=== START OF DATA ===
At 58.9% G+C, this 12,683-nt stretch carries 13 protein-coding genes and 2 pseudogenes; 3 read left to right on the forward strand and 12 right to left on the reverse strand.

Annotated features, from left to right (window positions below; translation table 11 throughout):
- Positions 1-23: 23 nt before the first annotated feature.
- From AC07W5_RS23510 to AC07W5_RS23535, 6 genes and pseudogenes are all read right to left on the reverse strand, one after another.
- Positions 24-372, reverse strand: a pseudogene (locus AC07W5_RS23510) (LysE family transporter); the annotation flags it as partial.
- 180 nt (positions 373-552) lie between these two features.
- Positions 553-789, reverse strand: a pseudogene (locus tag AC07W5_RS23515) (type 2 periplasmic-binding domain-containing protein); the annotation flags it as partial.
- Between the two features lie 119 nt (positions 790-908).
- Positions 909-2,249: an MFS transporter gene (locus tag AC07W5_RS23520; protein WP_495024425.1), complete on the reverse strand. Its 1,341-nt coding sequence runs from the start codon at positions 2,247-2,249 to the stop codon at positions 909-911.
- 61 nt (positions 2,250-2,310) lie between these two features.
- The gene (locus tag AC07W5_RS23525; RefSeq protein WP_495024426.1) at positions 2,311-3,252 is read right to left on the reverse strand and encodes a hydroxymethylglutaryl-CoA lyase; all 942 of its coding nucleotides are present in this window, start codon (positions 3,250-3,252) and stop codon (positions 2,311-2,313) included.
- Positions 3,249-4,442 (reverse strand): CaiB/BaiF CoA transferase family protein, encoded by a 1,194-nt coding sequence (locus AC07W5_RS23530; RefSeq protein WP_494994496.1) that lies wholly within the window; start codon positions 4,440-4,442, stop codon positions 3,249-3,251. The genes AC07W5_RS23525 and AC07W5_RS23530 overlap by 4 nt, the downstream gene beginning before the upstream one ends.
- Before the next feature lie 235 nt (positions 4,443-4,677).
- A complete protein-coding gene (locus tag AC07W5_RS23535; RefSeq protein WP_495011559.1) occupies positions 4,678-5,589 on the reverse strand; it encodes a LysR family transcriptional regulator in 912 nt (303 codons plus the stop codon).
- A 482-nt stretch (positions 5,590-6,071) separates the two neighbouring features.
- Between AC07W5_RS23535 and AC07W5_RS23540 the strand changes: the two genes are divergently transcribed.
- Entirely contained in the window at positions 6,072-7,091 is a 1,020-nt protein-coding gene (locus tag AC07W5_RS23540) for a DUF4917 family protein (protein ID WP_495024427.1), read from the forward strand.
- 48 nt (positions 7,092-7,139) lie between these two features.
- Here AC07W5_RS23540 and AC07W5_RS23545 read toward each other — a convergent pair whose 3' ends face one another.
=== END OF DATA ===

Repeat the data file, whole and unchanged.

At 58.9% G+C, this 12,683-nt stretch carries 13 protein-coding genes and 2 pseudogenes; 3 read left to right on the forward strand and 12 right to left on the reverse strand.

Annotated features, from left to right (window positions below; translation table 11 throughout):
- Positions 1-23: 23 nt before the first annotated feature.
- From AC07W5_RS23510 to AC07W5_RS23535, 6 genes and pseudogenes are all read right to left on the reverse strand, one after another.
- Positions 24-372, reverse strand: a pseudogene (locus AC07W5_RS23510) (LysE family transporter); the annotation flags it as partial.
- 180 nt (positions 373-552) lie between these two features.
- Positions 553-789, reverse strand: a pseudogene (locus tag AC07W5_RS23515) (type 2 periplasmic-binding domain-containing protein); the annotation flags it as partial.
- Between the two features lie 119 nt (positions 790-908).
- Positions 909-2,249: an MFS transporter gene (locus tag AC07W5_RS23520; protein WP_495024425.1), complete on the reverse strand. Its 1,341-nt coding sequence runs from the start codon at positions 2,247-2,249 to the stop codon at positions 909-911.
- 61 nt (positions 2,250-2,310) lie between these two features.
- The gene (locus tag AC07W5_RS23525; RefSeq protein WP_495024426.1) at positions 2,311-3,252 is read right to left on the reverse strand and encodes a hydroxymethylglutaryl-CoA lyase; all 942 of its coding nucleotides are present in this window, start codon (positions 3,250-3,252) and stop codon (positions 2,311-2,313) included.
- Positions 3,249-4,442 (reverse strand): CaiB/BaiF CoA transferase family protein, encoded by a 1,194-nt coding sequence (locus AC07W5_RS23530; RefSeq protein WP_494994496.1) that lies wholly within the window; start codon positions 4,440-4,442, stop codon positions 3,249-3,251. The genes AC07W5_RS23525 and AC07W5_RS23530 overlap by 4 nt, the downstream gene beginning before the upstream one ends.
- Before the next feature lie 235 nt (positions 4,443-4,677).
- A complete protein-coding gene (locus tag AC07W5_RS23535; RefSeq protein WP_495011559.1) occupies positions 4,678-5,589 on the reverse strand; it encodes a LysR family transcriptional regulator in 912 nt (303 codons plus the stop codon).
- A 482-nt stretch (positions 5,590-6,071) separates the two neighbouring features.
- Between AC07W5_RS23535 and AC07W5_RS23540 the strand changes: the two genes are divergently transcribed.
- Entirely contained in the window at positions 6,072-7,091 is a 1,020-nt protein-coding gene (locus tag AC07W5_RS23540) for a DUF4917 family protein (protein ID WP_495024427.1), read from the forward strand.
- 48 nt (positions 7,092-7,139) lie between these two features.
- Here AC07W5_RS23540 and AC07W5_RS23545 read toward each other — a convergent pair whose 3' ends face one another.